The language used in President Barack Obama’s upcoming State of the Union speech may be vague regarding specific climate change regulations, but two media outlets have now confirmed that new coal regulations by the Administration are likely. “In trying to slow climate change, Obama is considering acting through the Environmental Protection Agency to issue new rules governing carbon emissions by existing power plants, according to three people familiar with White House discussions,” states the Washington Post today (emphasis added).
According to the Wall Street Journal’s Peter Nicholas and Keith Johnson, “In the run-up to the speech, Mr. Obama has been ‘pushing the team to get very specific about how to achieve the goals he set on reducing greenhouse-gas emissions,’ one former administration official said.”
“The president may not announce the specific steps in the speech itself,” write Nicholas and Johnson. “The White House would not specify what policy steps he might take, but said any steps would likely come later.” And again, according to the Washington Post, “The administration declined to provide details on timing of the possible actions; one White House official said the moves to boost housing, retrofit buildings, offer same-sex protections or issue new environmental rules were not imminent.”
These job-crushing regulations could have a devastating effect on the American economy. “Although coal has ceded ground to natural gas, it remains the top fuel for generating electricity,” write Nicholas and Johnson. “According to EPA data released Tuesday, power plants account for about one-third of total U.S. greenhouse-gas emissions” (emphasis added). The Union of Concerned Scientists states on their website that “Coal generates 44% of our electricity, and is the single biggest air polluter in the U.S.”
The U.S. would not like to end up like Germany, which is suffering due to climate regulations and actions decreasing its nuclear power. “Germany’s collapsing; 800,000 Germans sit in the cold and the dark right now because they can’t afford to pay their electricity bills,” asserted Christopher Horner in a recent interview with Roger Aronoff of Accuracy in Media. In fact, Germany is burning more lignite, or brown coal, to offset its energy shortage.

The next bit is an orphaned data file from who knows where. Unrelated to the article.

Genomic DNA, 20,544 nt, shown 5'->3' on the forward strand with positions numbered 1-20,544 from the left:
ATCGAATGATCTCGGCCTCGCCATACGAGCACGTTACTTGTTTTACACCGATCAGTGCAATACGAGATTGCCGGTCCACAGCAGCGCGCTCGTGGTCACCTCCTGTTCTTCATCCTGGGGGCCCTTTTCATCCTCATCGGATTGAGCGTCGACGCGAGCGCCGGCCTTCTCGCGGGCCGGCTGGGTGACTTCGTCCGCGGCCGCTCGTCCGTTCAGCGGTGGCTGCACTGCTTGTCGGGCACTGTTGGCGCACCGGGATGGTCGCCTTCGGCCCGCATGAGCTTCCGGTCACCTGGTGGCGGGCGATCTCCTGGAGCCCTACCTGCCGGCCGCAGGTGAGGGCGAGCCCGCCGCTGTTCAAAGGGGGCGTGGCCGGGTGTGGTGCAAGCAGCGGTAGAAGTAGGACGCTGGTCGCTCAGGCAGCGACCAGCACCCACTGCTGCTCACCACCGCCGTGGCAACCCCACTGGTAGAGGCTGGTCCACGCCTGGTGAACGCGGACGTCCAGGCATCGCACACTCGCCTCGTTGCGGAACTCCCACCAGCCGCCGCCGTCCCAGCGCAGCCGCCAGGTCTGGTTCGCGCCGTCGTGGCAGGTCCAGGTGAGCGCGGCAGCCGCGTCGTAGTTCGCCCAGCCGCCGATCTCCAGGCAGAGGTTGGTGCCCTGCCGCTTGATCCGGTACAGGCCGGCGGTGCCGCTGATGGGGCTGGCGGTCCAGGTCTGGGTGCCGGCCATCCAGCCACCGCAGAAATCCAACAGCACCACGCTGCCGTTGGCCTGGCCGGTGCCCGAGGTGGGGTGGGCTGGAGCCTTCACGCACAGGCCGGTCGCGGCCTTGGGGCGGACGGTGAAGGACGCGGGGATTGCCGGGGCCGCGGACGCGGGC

As pointed out in a recent blog entry, European countries are increasingly importing American coal to offset their energy shortages, thereby raising their greenhouse gas emissions. “U.S. coal exports to Europe were up 26 percent in the first nine months of 2012 over the same period in 2011,” Michael Birnbaum reported for the Washington Post on February 7. “Exports to China have increased, too.” In other words, climate change regulations have created an export market for the U.S. which President Obama would like to stifle in the name of greenhouse gas reduction.
“In spring 2012, the EPA proposed strict emissions limits for new power plants,” write Nicholas and Johnson. “The proposed limits—1,000 pounds of CO2 per megawatt hour of electricity—would make coal-fired plants all but impossible to build. The average coal-fired plant today, according to the EPA, emits 2,249 pounds per megawatt-hour, about double the average gas-fired plant. The rule is set to be completed later this year” (emphasis added). In other words, new coal plants would be virtually impossible under these restrictions.
As for existing plants,
“Under the Clean Air Act, the EPA sets general standards that states must implement. The law gives states flexibility in curbing emissions from existing sources, and the EPA says they could try to meet targets by rewarding energy efficiency or using market-based schemes such as sales of emissions permits” (emphasis added).
This latter point sounds like an encouragement to create state-level cap-and-trade. 10 states currently have a cap-and-trade scheme in effect to curb greenhouse gas emissions. However, as I recently outlined, this scheme has acted more as a revenue stream for the states rather than actually curbing greenhouse gas emissions, which have decreased for other reasons.